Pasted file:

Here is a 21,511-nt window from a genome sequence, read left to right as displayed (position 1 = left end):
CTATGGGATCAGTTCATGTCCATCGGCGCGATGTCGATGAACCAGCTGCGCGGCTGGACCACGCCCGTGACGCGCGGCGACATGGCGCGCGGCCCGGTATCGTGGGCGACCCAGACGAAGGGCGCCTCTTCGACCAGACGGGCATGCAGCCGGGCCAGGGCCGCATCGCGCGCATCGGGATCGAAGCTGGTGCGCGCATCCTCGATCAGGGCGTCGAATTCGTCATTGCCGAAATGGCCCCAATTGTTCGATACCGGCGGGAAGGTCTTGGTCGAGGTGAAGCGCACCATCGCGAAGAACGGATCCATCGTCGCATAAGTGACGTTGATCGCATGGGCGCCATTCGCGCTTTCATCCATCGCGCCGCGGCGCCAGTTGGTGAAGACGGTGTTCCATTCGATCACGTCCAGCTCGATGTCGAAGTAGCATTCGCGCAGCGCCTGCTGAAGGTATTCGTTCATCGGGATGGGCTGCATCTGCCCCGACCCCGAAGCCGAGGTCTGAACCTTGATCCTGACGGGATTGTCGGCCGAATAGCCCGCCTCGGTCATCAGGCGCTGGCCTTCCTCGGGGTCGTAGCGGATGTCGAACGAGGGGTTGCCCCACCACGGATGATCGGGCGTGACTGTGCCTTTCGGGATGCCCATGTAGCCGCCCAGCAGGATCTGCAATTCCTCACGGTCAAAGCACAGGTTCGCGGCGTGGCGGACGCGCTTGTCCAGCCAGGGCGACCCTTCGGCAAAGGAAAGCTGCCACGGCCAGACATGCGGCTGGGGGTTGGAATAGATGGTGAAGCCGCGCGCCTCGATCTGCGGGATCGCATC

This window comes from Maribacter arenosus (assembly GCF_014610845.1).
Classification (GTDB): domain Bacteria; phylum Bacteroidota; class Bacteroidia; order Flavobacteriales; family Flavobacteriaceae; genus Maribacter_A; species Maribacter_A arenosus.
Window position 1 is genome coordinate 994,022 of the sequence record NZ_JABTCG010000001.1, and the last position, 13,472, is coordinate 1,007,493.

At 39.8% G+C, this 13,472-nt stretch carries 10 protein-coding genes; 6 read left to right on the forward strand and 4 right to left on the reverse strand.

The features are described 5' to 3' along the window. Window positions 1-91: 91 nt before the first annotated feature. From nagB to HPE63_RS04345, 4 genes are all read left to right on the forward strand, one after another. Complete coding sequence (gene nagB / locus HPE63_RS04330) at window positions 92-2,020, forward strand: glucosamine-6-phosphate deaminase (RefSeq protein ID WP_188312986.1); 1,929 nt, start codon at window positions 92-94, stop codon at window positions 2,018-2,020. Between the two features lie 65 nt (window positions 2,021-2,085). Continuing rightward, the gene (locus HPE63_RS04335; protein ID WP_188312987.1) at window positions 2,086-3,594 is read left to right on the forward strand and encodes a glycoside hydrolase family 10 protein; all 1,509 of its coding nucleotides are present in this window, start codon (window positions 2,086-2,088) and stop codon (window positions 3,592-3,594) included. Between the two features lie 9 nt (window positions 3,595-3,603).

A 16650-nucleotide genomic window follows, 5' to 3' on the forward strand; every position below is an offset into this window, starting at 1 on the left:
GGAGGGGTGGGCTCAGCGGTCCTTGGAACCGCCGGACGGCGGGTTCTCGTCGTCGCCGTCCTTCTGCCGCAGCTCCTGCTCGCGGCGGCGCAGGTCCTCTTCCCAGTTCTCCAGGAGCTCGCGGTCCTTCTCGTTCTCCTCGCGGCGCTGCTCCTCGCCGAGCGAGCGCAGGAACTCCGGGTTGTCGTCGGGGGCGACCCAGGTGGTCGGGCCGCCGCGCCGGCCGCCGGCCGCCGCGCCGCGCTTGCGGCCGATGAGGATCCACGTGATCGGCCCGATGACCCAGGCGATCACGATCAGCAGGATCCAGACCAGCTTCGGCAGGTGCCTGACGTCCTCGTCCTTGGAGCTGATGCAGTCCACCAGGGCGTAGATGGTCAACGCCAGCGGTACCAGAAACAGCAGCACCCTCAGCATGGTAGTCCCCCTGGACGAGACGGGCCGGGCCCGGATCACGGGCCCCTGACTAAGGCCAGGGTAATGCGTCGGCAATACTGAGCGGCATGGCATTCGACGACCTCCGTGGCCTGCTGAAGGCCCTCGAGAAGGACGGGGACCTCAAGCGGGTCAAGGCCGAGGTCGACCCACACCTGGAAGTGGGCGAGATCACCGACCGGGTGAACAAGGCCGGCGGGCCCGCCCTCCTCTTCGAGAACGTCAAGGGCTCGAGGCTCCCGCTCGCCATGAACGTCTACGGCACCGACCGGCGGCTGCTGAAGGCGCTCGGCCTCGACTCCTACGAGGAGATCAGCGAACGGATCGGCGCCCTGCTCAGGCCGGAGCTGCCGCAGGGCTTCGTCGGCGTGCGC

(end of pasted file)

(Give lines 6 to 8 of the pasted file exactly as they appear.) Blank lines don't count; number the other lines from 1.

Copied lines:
At 39.8% G+C, this 13,472-nt stretch carries 10 protein-coding genes; 6 read left to right on the forward strand and 4 right to left on the reverse strand.

The features are described 5' to 3' along the window. Window positions 1-91: 91 nt before the first annotated feature. From nagB to HPE63_RS04345, 4 genes are all read left to right on the forward strand, one after another. Complete coding sequence (gene nagB / locus HPE63_RS04330) at window positions 92-2,020, forward strand: glucosamine-6-phosphate deaminase (RefSeq protein ID WP_188312986.1); 1,929 nt, start codon at window positions 92-94, stop codon at window positions 2,018-2,020. Between the two features lie 65 nt (window positions 2,021-2,085). Continuing rightward, the gene (locus HPE63_RS04335; protein ID WP_188312987.1) at window positions 2,086-3,594 is read left to right on the forward strand and encodes a glycoside hydrolase family 10 protein; all 1,509 of its coding nucleotides are present in this window, start codon (window positions 2,086-2,088) and stop codon (window positions 3,592-3,594) included. Between the two features lie 9 nt (window positions 3,595-3,603).

A 16650-nucleotide genomic window follows, 5' to 3' on the forward strand; every position below is an offset into this window, starting at 1 on the left: